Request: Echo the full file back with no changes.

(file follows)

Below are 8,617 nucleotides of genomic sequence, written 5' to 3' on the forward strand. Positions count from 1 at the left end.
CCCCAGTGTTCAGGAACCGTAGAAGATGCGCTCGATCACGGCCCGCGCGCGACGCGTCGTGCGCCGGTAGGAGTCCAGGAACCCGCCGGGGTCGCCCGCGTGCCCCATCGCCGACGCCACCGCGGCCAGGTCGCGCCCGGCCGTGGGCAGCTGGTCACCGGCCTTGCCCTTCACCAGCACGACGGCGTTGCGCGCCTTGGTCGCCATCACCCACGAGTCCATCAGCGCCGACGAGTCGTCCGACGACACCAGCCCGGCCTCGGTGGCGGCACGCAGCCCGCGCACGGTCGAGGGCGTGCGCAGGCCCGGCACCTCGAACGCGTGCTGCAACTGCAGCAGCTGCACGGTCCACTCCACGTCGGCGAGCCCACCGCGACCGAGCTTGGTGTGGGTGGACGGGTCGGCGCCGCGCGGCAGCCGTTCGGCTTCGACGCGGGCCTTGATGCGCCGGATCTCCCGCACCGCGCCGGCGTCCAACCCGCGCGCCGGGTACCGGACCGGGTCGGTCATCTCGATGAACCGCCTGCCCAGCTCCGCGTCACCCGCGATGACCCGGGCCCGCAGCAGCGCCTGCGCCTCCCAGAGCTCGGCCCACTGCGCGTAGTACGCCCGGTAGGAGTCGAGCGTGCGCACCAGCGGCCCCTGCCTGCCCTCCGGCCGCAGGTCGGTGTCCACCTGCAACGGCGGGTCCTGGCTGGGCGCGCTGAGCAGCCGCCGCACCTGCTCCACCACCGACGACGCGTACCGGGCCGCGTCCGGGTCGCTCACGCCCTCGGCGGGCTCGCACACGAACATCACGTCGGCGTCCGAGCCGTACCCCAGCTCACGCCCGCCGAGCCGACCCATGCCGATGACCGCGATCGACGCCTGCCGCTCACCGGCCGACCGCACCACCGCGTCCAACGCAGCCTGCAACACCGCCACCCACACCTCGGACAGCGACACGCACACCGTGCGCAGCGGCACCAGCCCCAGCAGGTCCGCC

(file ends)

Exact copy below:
Below are 8,617 nucleotides of genomic sequence, written 5' to 3' on the forward strand. Positions count from 1 at the left end.
CCCCAGTGTTCAGGAACCGTAGAAGATGCGCTCGATCACGGCCCGCGCGCGACGCGTCGTGCGCCGGTAGGAGTCCAGGAACCCGCCGGGGTCGCCCGCGTGCCCCATCGCCGACGCCACCGCGGCCAGGTCGCGCCCGGCCGTGGGCAGCTGGTCACCGGCCTTGCCCTTCACCAGCACGACGGCGTTGCGCGCCTTGGTCGCCATCACCCACGAGTCCATCAGCGCCGACGAGTCGTCCGACGACACCAGCCCGGCCTCGGTGGCGGCACGCAGCCCGCGCACGGTCGAGGGCGTGCGCAGGCCCGGCACCTCGAACGCGTGCTGCAACTGCAGCAGCTGCACGGTCCACTCCACGTCGGCGAGCCCACCGCGACCGAGCTTGGTGTGGGTGGACGGGTCGGCGCCGCGCGGCAGCCGTTCGGCTTCGACGCGGGCCTTGATGCGCCGGATCTCCCGCACCGCGCCGGCGTCCAACCCGCGCGCCGGGTACCGGACCGGGTCGGTCATCTCGATGAACCGCCTGCCCAGCTCCGCGTCACCCGCGATGACCCGGGCCCGCAGCAGCGCCTGCGCCTCCCAGAGCTCGGCCCACTGCGCGTAGTACGCCCGGTAGGAGTCGAGCGTGCGCACCAGCGGCCCCTGCCTGCCCTCCGGCCGCAGGTCGGTGTCCACCTGCAACGGCGGGTCCTGGCTGGGCGCGCTGAGCAGCCGCCGCACCTGCTCCACCACCGACGACGCGTACCGGGCCGCGTCCGGGTCGCTCACGCCCTCGGCGGGCTCGCACACGAACATCACGTCGGCGTCCGAGCCGTACCCCAGCTCACGCCCGCCGAGCCGACCCATGCCGATGACCGCGATCGACGCCTGCCGCTCACCGGCCGACCGCACCACCGCGTCCAACGCAGCCTGCAACACCGCCACCCACACCTCGGACAGCGACACGCACACCGTGCGCAGCGGCACCAGCCCCAGCAGGTCCGCC